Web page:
Disgruntled Gamer: Where Gaming is Going Wrong Online - ArticleBrandon J. Wysocki , posted on 15 April 2016 / 5,132 Views
Online gaming is a huge part of gaming overall, and gaming is better for it. Watching this aspect of gaming develop on consoles was fascinating for me. I nostalgically recall four player splitscreen on GoldenEye 007 for the N64, playing a few online games for the Dreamcast via dial-up internet, and Halo LAN parties, which were for a time the pinnacle of multiplayer console gaming in my opinion. Then Xbox Live came and took online gaming on consoles to the next level. It legitimized online gaming on consoles, and made online features an increasing focus for game developers.
While my friends and I will still talk about trying to set up a 16 player Halo LAN party, the now standard online functionality of gaming consoles has really eliminated any need to do so.
Online functionality was a huge leap forward for gaming as a whole, and has virtually become intrinsic to it. You can expand your experiences in both single and multiplayer with downloadable content, and in online multiplayer you can work with and against a wide array of characters controlled by players of various skill. While DLC and relying on other players for cooperation and/or opposition are liable to abuse and frustration, they can add substantial and compelling aspects to the games in which they are featured. However, I have recently begun to see online gaming undermine itself, restricting player experiences rather than expanding then. This occurs in games that are typically online-only.
In some instances, the online-only aspect makes sense, particularly in fully-fledged MMO games, though the fact that many of them openly acknowledge that you can play solo, and/or the fact that some people do, allows me to believe that an offline option could be had. I won’t pretend the experience would be the same for most titles when played offline, but I believe offline options, even as online becomes a greater focus, would be well received by the gaming community.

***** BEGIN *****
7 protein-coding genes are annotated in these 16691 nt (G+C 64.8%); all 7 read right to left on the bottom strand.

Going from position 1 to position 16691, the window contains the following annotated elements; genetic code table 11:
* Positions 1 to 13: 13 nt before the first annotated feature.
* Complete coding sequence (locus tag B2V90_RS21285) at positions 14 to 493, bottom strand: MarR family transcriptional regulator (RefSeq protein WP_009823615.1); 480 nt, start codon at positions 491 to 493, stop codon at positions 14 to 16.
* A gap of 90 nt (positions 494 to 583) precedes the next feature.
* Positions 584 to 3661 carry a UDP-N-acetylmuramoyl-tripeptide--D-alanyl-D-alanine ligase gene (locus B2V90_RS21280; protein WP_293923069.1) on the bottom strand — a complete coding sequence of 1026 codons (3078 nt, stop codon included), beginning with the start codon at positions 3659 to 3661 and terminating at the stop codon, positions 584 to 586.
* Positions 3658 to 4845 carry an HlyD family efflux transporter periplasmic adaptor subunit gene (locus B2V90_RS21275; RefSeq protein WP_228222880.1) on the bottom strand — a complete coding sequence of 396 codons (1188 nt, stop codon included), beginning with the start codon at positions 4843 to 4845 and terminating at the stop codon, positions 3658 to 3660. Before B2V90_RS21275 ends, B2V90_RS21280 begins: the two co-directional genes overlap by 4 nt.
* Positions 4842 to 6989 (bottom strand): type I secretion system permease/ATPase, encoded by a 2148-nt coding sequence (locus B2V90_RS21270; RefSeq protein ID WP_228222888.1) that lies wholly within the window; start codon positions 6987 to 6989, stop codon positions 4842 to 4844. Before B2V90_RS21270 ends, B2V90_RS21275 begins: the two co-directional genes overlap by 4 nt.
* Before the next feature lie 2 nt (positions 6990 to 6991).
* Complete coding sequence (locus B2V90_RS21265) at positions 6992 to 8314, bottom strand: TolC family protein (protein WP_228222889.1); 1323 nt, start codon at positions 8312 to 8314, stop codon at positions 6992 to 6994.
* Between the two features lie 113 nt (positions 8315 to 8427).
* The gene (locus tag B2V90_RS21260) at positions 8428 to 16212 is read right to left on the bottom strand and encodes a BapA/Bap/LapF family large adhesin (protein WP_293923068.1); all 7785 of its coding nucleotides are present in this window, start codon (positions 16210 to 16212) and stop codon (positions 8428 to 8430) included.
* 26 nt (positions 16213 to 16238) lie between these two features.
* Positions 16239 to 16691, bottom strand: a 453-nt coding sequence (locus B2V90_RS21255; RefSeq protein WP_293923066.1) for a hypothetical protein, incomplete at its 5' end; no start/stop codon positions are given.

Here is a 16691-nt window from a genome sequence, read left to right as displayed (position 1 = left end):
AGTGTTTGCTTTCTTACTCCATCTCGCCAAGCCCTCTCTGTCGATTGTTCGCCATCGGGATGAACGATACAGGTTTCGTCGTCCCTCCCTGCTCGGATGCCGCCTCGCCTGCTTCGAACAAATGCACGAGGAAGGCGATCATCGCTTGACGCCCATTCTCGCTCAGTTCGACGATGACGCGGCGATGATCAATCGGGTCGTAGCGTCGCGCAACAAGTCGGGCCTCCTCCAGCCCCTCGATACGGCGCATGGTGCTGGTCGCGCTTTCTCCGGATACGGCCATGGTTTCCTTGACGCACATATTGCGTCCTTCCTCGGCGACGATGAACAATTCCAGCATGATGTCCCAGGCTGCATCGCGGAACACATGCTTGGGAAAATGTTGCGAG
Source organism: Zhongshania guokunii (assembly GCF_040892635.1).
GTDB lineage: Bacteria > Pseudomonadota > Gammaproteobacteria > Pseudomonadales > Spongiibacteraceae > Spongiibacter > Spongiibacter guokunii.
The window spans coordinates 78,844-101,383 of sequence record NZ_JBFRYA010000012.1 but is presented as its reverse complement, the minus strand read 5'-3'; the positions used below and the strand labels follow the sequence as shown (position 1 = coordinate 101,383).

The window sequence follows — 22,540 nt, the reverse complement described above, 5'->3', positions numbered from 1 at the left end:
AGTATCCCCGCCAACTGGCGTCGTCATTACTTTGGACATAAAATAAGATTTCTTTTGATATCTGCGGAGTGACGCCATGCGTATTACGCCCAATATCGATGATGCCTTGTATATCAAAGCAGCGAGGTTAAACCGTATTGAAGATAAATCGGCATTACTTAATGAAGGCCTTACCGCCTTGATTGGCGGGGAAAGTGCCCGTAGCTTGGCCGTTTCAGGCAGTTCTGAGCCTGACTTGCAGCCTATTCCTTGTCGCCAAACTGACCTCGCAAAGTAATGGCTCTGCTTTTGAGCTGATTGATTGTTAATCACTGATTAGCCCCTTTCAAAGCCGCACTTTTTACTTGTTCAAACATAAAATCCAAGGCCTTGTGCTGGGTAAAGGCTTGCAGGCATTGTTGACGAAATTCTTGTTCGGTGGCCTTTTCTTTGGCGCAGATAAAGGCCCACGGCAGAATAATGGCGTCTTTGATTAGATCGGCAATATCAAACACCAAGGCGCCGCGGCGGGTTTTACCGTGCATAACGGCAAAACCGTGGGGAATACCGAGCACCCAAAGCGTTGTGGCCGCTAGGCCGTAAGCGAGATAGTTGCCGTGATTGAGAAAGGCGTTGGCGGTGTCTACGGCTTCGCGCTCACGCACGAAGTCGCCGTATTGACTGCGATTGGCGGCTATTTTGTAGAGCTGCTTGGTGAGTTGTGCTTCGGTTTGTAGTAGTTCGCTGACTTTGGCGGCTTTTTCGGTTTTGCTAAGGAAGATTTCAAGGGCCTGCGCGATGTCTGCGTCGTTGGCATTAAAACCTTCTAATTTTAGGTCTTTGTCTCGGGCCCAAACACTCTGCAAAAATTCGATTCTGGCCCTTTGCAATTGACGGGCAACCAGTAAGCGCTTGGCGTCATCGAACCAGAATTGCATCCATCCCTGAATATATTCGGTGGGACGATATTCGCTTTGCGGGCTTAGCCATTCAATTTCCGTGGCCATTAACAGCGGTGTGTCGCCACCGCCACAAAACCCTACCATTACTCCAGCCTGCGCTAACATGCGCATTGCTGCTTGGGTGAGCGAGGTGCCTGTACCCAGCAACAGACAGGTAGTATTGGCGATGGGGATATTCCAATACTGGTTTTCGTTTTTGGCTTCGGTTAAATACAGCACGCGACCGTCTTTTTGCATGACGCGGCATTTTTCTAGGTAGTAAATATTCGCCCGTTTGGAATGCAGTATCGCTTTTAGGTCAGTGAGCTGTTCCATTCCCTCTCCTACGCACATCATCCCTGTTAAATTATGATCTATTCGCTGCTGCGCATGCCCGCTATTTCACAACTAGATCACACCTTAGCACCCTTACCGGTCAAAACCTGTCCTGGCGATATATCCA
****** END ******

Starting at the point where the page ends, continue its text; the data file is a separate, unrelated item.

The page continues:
Additionally, offline support would allow players to keep progressing in the game if they happen to be without internet or the servers go down (temporarily or otherwise). Better yet, it allows you to continue to enjoy the game and your progress indefinitely, and enables you to share the game, as well as your progress, with friends and family for years to come. Ultimately, it’s this very issue that made me decide against purchasing Tom Clancy's The Division, despite otherwise being very interested in it and enjoying my time with the game's Alpha and Betas.
While The Division is not an MMO, it, like many games, is a hybrid of sorts. While incorporating aspects of an MMO game, which I am all for, Ubisoft also opted to include an online-only aspect. I decided I was not going to dedicate $60, 30+ GBs of my hard drive, and countless hours to a game that Ubisoft will ultimately decide when I stop playing.
As gamers, we invest both time and money into our games. Sadly, when games, regardless of genre, require an internet connection to access characters and the progress you’ve made, it needlessly imposes a finite lifespan. When the servers or services that support that game go offline (and they seemingly all inevitably do), it rips those things away from you. This problem is amplified when combined with developers and publishers losing touch in sequels with what made the previous game(s) so great to begin with (e.g. Phantasy Star Online, or Splinter Cell: Pandora Tomorrow and Chaos Theory compared to their sequels).
This exposes one of the greatest weakness in something like Xbox Live, a service which I’ve been a fan and paying subscriber of for more than ten years. While it ushered in and legitimized online gaming on consoles when it launched on the original Xbox in 2002, it also terminated the online aspect of an entire generation of games in one fell swoop when support ceased in 2010. After that there was no conventional way to host a multiplayer game online or download DLC and patches. For example, due to the design of Xbox Live, the Xbox version of Phantasy Star Online is the only version that doesn’t have unofficial online support any longer.
While unofficial servers for one game (that I still love to play) are not the biggest deal, it makes me worry about the long-term future of every game on consoles, especially as there is an increasing amount of essential digital content, both full games as well as DLC and patches. As the original Xbox Live goes to show, our paid subscriptions don’t ensure its existence.
As such, I feel it's just a matter of time before the Xbox 360 loses Live support. I hope Microsoft's fantastic backwards compatibility initiative can help ensure that that day never comes, at least not any time soon, but what if it does? What happens to the many licenses for digital games and DLC? I might still be able to get my hands on a working console should I need to, but will I be able to access all of the content I’ve paid for?
Right now, Xbox Live is great. I can load my games and saves anywhere, on any Xbox. But just as I have paid and continue to pay for such features, the day might come where all of that will have been for naught. The day Microsoft stops supporting Live for the Xbox 360 and/or Xbox One, it will be as though I’ve paid for a company to lock my own games away from me to some extent. It would seem that if, after that day, I ever needed to re-download a game or verify my rights for content, I would have no way of doing so, and would consequently lose functionality.